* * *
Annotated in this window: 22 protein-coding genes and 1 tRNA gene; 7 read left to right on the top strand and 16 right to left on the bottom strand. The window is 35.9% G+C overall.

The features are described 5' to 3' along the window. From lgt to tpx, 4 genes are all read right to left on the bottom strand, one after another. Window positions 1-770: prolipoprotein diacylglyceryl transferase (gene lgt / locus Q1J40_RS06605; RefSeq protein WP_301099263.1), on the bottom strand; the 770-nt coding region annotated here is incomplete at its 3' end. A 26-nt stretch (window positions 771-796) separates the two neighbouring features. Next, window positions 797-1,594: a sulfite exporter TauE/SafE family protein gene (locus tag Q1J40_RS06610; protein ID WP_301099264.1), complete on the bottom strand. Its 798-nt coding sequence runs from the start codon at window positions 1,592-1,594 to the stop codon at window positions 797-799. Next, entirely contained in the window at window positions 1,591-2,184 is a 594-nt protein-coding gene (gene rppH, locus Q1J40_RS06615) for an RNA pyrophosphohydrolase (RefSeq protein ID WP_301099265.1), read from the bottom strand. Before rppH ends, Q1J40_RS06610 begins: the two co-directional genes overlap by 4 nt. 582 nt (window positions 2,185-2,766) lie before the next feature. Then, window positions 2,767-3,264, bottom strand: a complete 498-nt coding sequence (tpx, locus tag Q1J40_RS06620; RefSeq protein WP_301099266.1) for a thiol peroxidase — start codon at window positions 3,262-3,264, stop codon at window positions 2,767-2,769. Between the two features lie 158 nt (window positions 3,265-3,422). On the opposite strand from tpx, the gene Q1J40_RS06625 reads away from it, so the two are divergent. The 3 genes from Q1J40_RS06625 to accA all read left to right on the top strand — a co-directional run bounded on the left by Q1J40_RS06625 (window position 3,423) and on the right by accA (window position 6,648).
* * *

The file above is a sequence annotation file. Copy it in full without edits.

Annotated in this window: 22 protein-coding genes and 1 tRNA gene; 7 read left to right on the top strand and 16 right to left on the bottom strand. The window is 35.9% G+C overall.

The features are described 5' to 3' along the window. From lgt to tpx, 4 genes are all read right to left on the bottom strand, one after another. Window positions 1-770: prolipoprotein diacylglyceryl transferase (gene lgt / locus Q1J40_RS06605; RefSeq protein WP_301099263.1), on the bottom strand; the 770-nt coding region annotated here is incomplete at its 3' end. A 26-nt stretch (window positions 771-796) separates the two neighbouring features. Next, window positions 797-1,594: a sulfite exporter TauE/SafE family protein gene (locus tag Q1J40_RS06610; protein ID WP_301099264.1), complete on the bottom strand. Its 798-nt coding sequence runs from the start codon at window positions 1,592-1,594 to the stop codon at window positions 797-799. Next, entirely contained in the window at window positions 1,591-2,184 is a 594-nt protein-coding gene (gene rppH, locus Q1J40_RS06615) for an RNA pyrophosphohydrolase (RefSeq protein ID WP_301099265.1), read from the bottom strand. Before rppH ends, Q1J40_RS06610 begins: the two co-directional genes overlap by 4 nt. 582 nt (window positions 2,185-2,766) lie before the next feature. Then, window positions 2,767-3,264, bottom strand: a complete 498-nt coding sequence (tpx, locus tag Q1J40_RS06620; RefSeq protein WP_301099266.1) for a thiol peroxidase — start codon at window positions 3,262-3,264, stop codon at window positions 2,767-2,769. Between the two features lie 158 nt (window positions 3,265-3,422). On the opposite strand from tpx, the gene Q1J40_RS06625 reads away from it, so the two are divergent. The 3 genes from Q1J40_RS06625 to accA all read left to right on the top strand — a co-directional run bounded on the left by Q1J40_RS06625 (window position 3,423) and on the right by accA (window position 6,648).